Recently identified agents that interact with cytoskeletal elements such as tubulin include synthetic spiroketal pyrans (SPIKET) and monotetrahydrofuran compounds (COBRA compounds). SPIKET compounds target the spongistatin binding site of b-tubulin and COBRA compounds target a unique binding cavity on a-tubulin. At nanomolar concentrations, the SPIKET compound SPIKET-P causes tubulin depolymerization and exhibits potent cytotoxic activity against cancer cells. COBRA-1 inhibits GTP-induced tubulin polymerization. Treatment of human breast cancer and brain tumor cells with COBRA-1 caused destruction of microtubule organization and apoptosis. Other studies have identified some promising protein tyrosine kinase inhibitors as anti-cancer agents. These include EGFR inhibitors such as the quinazoline derivative WHI-P97 and the leflunomide metabolite analog LFM-A12. Both LFM-A12 and WHI-P97 inhibit the in vitro invasiveness of EGFR positive human breast cancer cells at micromolar concentrations and induce apoptotic cell death. Dimethoxyquinazoline compounds WHI-P131 and WHI-P154 inhibit tyrosine kinase JAK3 in leukemia cells. Of particular interest is WHI-P131, which inhibits JAK3 but not JAK1, JAK2, SYK, BTK, LYN, or IRK at concentrations as high as 350 µM. Studies of BTK inhibitors showed that the leflunomide metabolite analog LFM-A13 inhibited BTK in leukemia and lymphoma cells. Consistent with the anti-apoptotic function of BTK, treatment of leukemic cells with LFM-A13 enhanced their sensitivity to chemotherapy-induced apoptosis.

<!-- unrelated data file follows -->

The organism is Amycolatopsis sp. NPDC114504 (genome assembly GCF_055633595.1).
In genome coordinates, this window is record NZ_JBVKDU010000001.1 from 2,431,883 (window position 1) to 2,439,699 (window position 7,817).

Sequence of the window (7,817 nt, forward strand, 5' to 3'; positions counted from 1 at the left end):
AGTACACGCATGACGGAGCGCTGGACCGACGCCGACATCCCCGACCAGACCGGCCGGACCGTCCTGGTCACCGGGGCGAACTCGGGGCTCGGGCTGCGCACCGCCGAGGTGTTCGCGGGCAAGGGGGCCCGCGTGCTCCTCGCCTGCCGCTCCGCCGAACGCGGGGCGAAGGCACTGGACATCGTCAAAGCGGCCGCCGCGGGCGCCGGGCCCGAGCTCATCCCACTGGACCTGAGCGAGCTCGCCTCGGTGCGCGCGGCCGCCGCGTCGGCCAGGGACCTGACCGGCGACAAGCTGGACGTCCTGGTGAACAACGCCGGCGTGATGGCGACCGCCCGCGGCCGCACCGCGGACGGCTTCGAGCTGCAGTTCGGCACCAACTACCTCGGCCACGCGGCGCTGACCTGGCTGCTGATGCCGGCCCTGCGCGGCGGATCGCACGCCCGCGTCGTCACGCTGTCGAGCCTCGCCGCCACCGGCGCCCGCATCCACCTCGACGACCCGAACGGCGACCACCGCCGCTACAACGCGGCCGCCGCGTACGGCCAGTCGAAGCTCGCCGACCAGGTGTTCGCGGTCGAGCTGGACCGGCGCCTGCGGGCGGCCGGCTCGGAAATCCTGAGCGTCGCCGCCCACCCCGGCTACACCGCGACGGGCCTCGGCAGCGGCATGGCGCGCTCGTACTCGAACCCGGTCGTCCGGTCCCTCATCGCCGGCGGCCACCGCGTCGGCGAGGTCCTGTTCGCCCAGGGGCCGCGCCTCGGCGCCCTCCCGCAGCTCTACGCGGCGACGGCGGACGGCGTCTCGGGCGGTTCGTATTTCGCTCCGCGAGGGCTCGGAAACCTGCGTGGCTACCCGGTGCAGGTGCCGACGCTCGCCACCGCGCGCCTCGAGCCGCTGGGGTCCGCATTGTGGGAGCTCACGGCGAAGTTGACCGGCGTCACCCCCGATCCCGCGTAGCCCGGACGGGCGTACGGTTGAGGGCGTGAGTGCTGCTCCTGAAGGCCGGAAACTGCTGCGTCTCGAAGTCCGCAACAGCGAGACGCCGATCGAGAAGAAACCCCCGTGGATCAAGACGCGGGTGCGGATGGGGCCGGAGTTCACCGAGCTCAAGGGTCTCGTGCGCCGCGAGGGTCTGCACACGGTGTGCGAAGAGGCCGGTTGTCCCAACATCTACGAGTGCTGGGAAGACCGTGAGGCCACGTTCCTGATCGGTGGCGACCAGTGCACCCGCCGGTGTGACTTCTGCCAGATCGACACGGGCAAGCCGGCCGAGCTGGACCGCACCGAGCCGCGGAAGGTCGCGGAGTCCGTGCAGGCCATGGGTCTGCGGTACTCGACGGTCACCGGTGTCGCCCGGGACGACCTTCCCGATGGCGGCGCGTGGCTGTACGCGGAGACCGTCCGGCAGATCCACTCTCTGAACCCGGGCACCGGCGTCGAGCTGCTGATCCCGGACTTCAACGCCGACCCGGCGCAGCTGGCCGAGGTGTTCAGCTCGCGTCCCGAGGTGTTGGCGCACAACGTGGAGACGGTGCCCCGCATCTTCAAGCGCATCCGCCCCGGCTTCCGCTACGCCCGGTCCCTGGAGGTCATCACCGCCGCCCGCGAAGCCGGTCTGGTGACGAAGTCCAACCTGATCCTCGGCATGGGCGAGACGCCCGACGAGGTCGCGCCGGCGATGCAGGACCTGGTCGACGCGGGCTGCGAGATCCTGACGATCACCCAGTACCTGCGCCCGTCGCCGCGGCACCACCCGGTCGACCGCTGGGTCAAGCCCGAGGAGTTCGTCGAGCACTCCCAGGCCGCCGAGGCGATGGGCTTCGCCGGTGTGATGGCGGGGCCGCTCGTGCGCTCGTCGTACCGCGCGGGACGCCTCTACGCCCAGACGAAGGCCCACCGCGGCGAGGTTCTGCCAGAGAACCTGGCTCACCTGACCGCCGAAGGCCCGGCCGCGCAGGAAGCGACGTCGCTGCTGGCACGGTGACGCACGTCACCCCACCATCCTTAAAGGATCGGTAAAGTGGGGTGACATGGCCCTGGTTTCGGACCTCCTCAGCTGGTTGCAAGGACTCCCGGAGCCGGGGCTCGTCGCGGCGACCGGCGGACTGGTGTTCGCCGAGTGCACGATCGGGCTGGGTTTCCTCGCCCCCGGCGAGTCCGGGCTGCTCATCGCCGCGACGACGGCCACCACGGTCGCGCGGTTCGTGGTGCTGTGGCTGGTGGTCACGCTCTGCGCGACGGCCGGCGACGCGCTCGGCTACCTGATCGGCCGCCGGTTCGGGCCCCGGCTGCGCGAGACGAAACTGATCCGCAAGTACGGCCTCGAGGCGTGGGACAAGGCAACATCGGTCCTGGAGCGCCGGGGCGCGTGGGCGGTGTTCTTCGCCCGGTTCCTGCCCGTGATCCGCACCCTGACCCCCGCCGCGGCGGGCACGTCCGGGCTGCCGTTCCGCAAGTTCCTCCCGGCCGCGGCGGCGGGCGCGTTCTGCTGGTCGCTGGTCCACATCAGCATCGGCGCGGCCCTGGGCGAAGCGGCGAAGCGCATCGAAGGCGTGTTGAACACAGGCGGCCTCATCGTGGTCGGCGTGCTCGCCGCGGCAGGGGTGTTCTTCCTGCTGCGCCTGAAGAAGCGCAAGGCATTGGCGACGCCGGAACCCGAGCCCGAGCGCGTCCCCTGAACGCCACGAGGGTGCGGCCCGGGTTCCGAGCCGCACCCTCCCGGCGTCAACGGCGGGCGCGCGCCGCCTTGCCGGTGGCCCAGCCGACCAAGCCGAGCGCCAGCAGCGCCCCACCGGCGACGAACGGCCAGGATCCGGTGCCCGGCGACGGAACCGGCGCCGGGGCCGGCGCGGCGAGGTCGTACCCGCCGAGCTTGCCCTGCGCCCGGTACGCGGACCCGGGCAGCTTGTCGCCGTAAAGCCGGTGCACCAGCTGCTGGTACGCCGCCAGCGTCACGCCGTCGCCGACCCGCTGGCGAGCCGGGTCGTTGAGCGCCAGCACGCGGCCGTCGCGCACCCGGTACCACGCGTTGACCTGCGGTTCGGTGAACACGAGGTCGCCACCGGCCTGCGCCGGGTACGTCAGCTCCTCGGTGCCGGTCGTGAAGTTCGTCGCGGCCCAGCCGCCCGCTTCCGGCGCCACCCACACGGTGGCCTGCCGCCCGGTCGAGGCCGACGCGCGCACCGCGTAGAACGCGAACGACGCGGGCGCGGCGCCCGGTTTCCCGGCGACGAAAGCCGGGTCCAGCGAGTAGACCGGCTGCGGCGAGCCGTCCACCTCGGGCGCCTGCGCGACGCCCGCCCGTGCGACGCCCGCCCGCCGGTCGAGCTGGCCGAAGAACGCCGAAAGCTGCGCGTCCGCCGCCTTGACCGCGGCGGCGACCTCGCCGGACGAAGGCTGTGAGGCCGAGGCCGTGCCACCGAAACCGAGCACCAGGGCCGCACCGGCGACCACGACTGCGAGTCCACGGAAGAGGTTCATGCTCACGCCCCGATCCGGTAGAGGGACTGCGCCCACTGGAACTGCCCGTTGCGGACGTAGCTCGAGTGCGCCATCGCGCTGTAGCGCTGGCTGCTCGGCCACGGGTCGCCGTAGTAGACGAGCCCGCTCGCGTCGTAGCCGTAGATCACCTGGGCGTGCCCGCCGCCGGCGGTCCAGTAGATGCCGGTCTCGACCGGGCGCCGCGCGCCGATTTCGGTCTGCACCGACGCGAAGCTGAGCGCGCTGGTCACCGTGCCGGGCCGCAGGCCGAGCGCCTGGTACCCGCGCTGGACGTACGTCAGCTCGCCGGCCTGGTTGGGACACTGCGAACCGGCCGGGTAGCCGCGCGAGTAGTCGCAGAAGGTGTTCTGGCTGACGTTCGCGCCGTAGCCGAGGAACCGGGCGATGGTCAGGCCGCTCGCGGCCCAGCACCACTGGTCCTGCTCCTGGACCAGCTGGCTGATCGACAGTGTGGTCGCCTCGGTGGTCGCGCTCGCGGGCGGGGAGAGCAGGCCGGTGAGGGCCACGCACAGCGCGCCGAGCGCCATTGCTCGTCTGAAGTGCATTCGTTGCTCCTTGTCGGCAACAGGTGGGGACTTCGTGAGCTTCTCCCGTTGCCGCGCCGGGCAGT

Keywords: Novel Anticancer Agents, cytoskeletal elements, SPIKET compound, anti-apoptotic function, pleiotropic biologic effects, dibromoquinazoline, immunosuppressive drug, lymphoblastic leukemia, X-linked agammaglobulinemia, tubulin polymerization
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